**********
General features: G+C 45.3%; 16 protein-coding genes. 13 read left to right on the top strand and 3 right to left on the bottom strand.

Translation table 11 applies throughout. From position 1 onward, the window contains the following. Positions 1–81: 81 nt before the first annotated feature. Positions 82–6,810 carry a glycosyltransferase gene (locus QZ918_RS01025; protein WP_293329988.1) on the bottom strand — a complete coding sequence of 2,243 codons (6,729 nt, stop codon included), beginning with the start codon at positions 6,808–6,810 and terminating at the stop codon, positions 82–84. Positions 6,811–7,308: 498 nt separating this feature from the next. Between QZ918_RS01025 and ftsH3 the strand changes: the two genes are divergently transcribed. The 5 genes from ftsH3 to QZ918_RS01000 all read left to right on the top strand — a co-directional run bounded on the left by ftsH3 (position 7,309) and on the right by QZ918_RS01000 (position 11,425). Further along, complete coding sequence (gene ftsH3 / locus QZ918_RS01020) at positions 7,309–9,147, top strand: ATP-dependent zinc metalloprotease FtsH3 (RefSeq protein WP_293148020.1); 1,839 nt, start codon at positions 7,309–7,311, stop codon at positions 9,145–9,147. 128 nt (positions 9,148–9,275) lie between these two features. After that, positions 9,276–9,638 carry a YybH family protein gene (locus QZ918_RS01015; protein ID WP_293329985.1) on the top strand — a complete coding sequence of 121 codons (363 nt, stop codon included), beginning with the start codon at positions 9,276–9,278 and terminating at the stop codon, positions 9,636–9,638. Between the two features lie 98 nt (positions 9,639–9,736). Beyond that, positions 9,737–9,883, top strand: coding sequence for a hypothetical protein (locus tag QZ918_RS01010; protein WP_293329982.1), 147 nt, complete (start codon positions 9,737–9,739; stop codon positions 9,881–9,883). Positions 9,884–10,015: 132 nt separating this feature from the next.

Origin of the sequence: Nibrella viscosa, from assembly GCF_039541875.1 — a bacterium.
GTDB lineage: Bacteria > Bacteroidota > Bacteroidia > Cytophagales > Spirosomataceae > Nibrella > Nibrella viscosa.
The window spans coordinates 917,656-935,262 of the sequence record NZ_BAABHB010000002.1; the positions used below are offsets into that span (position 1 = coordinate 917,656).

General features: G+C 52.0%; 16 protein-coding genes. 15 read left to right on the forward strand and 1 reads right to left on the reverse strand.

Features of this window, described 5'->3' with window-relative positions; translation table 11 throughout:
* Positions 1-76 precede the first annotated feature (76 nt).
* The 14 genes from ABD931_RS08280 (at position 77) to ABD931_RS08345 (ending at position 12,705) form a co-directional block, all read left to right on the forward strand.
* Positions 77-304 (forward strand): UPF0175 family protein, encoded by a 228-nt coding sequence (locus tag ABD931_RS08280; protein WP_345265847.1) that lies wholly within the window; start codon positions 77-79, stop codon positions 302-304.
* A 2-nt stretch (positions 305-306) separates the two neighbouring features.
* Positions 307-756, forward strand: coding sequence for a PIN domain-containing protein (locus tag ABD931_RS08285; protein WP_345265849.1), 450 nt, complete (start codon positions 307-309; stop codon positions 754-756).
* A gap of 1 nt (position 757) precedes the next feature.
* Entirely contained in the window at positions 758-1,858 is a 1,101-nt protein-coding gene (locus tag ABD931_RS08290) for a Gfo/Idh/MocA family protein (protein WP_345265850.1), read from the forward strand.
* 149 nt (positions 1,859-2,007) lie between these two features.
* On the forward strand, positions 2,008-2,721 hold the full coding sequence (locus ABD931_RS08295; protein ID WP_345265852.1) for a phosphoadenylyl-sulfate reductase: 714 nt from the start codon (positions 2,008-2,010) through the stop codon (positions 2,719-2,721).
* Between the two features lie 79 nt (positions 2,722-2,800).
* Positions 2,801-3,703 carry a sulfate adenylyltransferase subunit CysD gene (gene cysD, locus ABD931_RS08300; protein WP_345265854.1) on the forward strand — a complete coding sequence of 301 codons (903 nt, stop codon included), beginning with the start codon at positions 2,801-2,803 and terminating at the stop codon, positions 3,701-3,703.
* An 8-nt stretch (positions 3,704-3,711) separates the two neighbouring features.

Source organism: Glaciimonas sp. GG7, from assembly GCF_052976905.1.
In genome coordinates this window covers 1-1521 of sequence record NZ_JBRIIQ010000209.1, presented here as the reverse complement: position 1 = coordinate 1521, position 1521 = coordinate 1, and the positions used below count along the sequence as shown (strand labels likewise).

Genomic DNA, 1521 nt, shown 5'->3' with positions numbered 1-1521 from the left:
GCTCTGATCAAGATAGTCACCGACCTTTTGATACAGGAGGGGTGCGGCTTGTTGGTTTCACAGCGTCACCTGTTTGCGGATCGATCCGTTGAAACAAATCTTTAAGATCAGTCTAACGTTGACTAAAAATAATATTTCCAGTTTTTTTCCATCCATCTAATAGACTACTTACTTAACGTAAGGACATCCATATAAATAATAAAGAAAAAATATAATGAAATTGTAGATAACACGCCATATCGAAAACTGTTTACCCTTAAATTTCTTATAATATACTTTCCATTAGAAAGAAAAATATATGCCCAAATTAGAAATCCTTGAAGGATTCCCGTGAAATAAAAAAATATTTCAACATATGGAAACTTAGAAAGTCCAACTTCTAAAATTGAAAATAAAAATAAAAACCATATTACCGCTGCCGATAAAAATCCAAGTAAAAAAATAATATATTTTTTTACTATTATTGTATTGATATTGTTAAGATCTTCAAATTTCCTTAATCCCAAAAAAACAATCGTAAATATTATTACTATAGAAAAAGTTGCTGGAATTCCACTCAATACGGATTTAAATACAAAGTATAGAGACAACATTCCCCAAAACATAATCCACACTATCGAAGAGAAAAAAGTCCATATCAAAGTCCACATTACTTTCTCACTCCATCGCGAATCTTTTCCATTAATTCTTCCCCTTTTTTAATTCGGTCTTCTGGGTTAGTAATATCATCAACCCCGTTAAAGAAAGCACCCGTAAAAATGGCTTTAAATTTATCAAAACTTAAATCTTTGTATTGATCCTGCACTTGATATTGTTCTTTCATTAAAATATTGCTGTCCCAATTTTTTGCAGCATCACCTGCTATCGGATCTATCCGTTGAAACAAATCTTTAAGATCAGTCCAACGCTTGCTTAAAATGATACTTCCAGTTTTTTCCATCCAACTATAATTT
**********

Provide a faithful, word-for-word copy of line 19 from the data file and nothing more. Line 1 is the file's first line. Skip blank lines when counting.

* An 8-nt stretch (positions 3,704-3,711) separates the two neighbouring features.